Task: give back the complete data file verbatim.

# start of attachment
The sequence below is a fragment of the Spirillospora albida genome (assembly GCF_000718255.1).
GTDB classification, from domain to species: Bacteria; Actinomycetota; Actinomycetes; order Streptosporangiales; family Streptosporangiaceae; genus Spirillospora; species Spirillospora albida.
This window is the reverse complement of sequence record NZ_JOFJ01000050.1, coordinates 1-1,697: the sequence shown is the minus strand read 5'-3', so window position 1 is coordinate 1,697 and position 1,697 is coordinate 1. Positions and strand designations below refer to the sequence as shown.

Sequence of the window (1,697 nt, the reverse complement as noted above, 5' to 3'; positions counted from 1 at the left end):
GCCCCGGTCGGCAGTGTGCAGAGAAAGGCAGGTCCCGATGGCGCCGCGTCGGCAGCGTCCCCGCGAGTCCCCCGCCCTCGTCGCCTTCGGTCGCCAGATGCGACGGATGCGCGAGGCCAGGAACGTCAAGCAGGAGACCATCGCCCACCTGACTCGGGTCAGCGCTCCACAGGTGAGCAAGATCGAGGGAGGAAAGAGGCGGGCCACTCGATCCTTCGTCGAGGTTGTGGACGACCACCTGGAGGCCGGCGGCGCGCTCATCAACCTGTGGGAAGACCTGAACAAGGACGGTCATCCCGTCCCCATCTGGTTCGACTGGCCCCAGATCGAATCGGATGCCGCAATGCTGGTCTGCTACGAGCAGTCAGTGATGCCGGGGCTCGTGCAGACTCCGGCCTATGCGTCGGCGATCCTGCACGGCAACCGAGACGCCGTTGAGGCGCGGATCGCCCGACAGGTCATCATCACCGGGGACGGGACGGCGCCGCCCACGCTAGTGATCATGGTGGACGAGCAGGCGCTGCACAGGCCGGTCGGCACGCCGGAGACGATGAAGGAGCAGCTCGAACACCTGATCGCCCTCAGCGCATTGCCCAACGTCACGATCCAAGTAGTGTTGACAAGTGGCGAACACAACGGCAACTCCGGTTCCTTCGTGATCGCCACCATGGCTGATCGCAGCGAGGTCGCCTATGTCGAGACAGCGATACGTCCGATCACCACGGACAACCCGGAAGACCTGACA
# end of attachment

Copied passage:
The sequence below is a fragment of the Spirillospora albida genome (assembly GCF_000718255.1).
GTDB classification, from domain to species: Bacteria; Actinomycetota; Actinomycetes; order Streptosporangiales; family Streptosporangiaceae; genus Spirillospora; species Spirillospora albida.
This window is the reverse complement of sequence record NZ_JOFJ01000050.1, coordinates 1-1,697: the sequence shown is the minus strand read 5'-3', so window position 1 is coordinate 1,697 and position 1,697 is coordinate 1. Positions and strand designations below refer to the sequence as shown.

Sequence of the window (1,697 nt, the reverse complement as noted above, 5' to 3'; positions counted from 1 at the left end):
GCCCCGGTCGGCAGTGTGCAGAGAAAGGCAGGTCCCGATGGCGCCGCGTCGGCAGCGTCCCCGCGAGTCCCCCGCCCTCGTCGCCTTCGGTCGCCAGATGCGACGGATGCGCGAGGCCAGGAACGTCAAGCAGGAGACCATCGCCCACCTGACTCGGGTCAGCGCTCCACAGGTGAGCAAGATCGAGGGAGGAAAGAGGCGGGCCACTCGATCCTTCGTCGAGGTTGTGGACGACCACCTGGAGGCCGGCGGCGCGCTCATCAACCTGTGGGAAGACCTGAACAAGGACGGTCATCCCGTCCCCATCTGGTTCGACTGGCCCCAGATCGAATCGGATGCCGCAATGCTGGTCTGCTACGAGCAGTCAGTGATGCCGGGGCTCGTGCAGACTCCGGCCTATGCGTCGGCGATCCTGCACGGCAACCGAGACGCCGTTGAGGCGCGGATCGCCCGACAGGTCATCATCACCGGGGACGGGACGGCGCCGCCCACGCTAGTGATCATGGTGGACGAGCAGGCGCTGCACAGGCCGGTCGGCACGCCGGAGACGATGAAGGAGCAGCTCGAACACCTGATCGCCCTCAGCGCATTGCCCAACGTCACGATCCAAGTAGTGTTGACAAGTGGCGAACACAACGGCAACTCCGGTTCCTTCGTGATCGCCACCATGGCTGATCGCAGCGAGGTCGCCTATGTCGAGACAGCGATACGTCCGATCACCACGGACAACCCGGAAGACCTGACA